To dance, all you need is desire. The only thing that can stop a person from dancing is themselves. When you dance from your heart there is no such thing as “I’m not a good dancer”. Some people sing, some act, some paint or draw. They have talent in that area. Dance is something we do as soon as we hear music. We all have the ability and desire in the beginning. For some people, it is one person who says “you can’t dance” and for some, it is one who says “you can dance”. It depends on who we hear. But no matter who we hear, if we listen to ourselves, we know we have the ability and we all have the desire.
My job is not to control or criticize or belittle. My job is not to tell a student that they should lose weight or change their physical appearance. My job is to share, guide and encourage. My job is not about me and my talent, or my ego. My job is not to turn out dancers who are like me. My job is to support and encourage my students to find their own strengths, to find their love, to give them not only the history of the dance but the origin of the movement they are doing. Where it comes from within their body and why.
I am very lucky to be able to do what I love. But I am even more blessed to share what I love with my students. I am a composite of all who have gone before me. I am passing along a tradition that is older than recorded history. And I do it with love. Sometimes with irritation, sometimes from a low place, but always with love. For my craft and for my students.
They can tell you that sometimes I yank their leg to heights they never wanted their leg to go. Sometimes I bore them to tears with the history of Bourneville or where the energy should be coming from as they hold their arm in second position. Sometime I crack them up with stories of what happened to me when I was performing. But always I have faith in them and I am always learning from them. Totally cliché but, I have learned more form my students in the last 21years than I have taught them I am sure. That is the beauty of being a teacher. A real teacher. As we dance teachers know, we do not do it for the money. Cause there is never enough. We do it for the love. We do it because we know we have to pass this history along to other generations to keep it alive and well.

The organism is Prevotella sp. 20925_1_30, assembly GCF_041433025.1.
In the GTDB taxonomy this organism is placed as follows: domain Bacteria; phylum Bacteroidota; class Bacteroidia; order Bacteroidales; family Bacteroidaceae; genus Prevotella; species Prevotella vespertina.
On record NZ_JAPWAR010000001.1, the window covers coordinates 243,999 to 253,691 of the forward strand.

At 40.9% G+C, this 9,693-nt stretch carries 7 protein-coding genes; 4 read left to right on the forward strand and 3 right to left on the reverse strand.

In general, dance doesn’t have a written record. The choreography is passed down in the simple way of teaching. Even when there is a record, written or visual, it still needs to be interpreted. It still needs to have life and love breathed into it. That is our job. As teachers and students.
So, I never say anymore that I am “just a dancer”. We are more than just dancers. We are the keepers of history. We have universal story telling ability. There are no language barriers when it comes to dance. We do not need interpreters for foreign audiences. Where as a singer or actor may need to learn another language or have subtitles on their work, we dancers do not. Where as an artist may have to verbally explain a splash of paint on canvas, we dancers do not. We can, if we choose to, explain. But without explanation or words or work stands on its own, always.